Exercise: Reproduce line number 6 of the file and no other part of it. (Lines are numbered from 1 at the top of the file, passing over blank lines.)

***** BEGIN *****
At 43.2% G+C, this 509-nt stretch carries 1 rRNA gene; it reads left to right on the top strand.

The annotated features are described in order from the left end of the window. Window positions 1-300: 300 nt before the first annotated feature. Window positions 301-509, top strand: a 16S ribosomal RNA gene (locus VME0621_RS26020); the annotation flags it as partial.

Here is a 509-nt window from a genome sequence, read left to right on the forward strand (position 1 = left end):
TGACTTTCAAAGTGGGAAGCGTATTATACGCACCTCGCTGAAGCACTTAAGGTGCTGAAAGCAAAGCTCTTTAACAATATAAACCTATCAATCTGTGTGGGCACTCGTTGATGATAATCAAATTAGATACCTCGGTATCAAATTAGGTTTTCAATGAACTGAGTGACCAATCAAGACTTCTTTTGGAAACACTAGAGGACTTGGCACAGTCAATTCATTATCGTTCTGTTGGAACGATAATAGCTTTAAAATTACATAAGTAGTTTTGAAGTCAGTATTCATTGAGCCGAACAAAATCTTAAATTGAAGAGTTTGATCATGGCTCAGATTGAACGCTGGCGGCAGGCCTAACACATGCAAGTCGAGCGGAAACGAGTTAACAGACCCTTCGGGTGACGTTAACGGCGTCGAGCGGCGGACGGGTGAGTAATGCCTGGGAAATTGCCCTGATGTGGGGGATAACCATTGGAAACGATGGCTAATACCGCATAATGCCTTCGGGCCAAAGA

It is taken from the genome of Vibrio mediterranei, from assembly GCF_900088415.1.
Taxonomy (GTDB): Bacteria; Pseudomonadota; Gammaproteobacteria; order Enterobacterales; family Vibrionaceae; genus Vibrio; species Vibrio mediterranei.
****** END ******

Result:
Taxonomy (GTDB): Bacteria; Pseudomonadota; Gammaproteobacteria; order Enterobacterales; family Vibrionaceae; genus Vibrio; species Vibrio mediterranei.